The housing market defied the predictions of the ‘doom and gloom’ brigade in June, according to the latest analysis from Halifax, which records a rise in the average house price of more than £2,000.
The lender says house prices eventually averaged £163,049 in June 2011, against £161,039 in May and £160,393 in April.
June’s average purchase price was the highest since January 2011.
Halifax housing economist Martin Ellis says: “Low interest rates, an increase in the number of people in work, and some tightening in market conditions earlier in the year are likely to have been the main factors behind the recent improvement in price trends.
“Low earnings growth, higher taxes and relatively high inflation are all putting pressure on household finances.”
Nationwide BS, which produces the other big monthly analysis from lenders, also takes a cautious line, though it, too, thinks average prices rose in June.
Nationwide puts the rise in the average house price at just under £1,000, to reach £168,205. It thinks the market “moved sideways” in the past six months, with a weak level of mortgage applications and a sluggish pace of “new buyer enquiries reported by surveyors.”
Capital Economics, the consultancy which has led the way with gloomy, bearish forecasts for private sector housing since 2007, claims the stock of unsold homes on the market rose to a 28-month high of 71 properties per surveyor in May.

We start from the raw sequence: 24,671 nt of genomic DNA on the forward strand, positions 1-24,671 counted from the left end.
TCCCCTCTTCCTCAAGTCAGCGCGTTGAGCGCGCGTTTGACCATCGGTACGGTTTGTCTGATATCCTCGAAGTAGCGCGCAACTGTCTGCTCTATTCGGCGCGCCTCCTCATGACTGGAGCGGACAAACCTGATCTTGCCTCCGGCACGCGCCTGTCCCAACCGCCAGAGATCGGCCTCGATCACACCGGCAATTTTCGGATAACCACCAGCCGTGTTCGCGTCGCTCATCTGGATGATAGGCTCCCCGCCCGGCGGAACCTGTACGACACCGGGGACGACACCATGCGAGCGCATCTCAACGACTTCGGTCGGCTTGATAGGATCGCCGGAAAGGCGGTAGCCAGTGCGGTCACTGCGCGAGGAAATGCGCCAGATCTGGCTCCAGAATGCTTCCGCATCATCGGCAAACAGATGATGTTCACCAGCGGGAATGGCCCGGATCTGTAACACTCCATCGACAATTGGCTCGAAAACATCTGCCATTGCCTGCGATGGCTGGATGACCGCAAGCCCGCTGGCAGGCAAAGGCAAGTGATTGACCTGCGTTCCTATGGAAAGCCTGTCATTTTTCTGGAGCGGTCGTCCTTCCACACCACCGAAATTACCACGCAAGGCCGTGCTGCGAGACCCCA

“Although, taken together, the main indices suggest that house prices look broadly unchanged on the month, further falls look likely,” Capital Economics predicts.
The consultancy points out that the current ratio of house prices to earnings, at 5.2, is “significantly above” its long-run average.
“Any comparison between house prices and rents, or house prices and equity prices, points to a similar degree of over-valuation,” it says.
However, a survey from estate agency LSL Property Services, which includes agency brands Your Move and Reeds Rains, took a different line to the big lenders, with director David Newnes saying a price fall in June of 0.8% should be seen as relatively large.
“Where annual prices have fallen in the last year, the drop in property values seems to be stimulating transactions,” says Newnes.
“In Yorkshire and Humber, which have seen transactions grow faster than anywhere else in the country, prices have fallen by 2.7% over the last year.
“In London, where the price increase of 5% since June 2010 was greater than in any other region, year on year, transactions are growing more slowly than anywhere else in the country.
“The annual price falls outside London and the South East are beginning to increase demand as affordability of properties improves, which will begin to put a brake on falls in prices nationally,” he believes.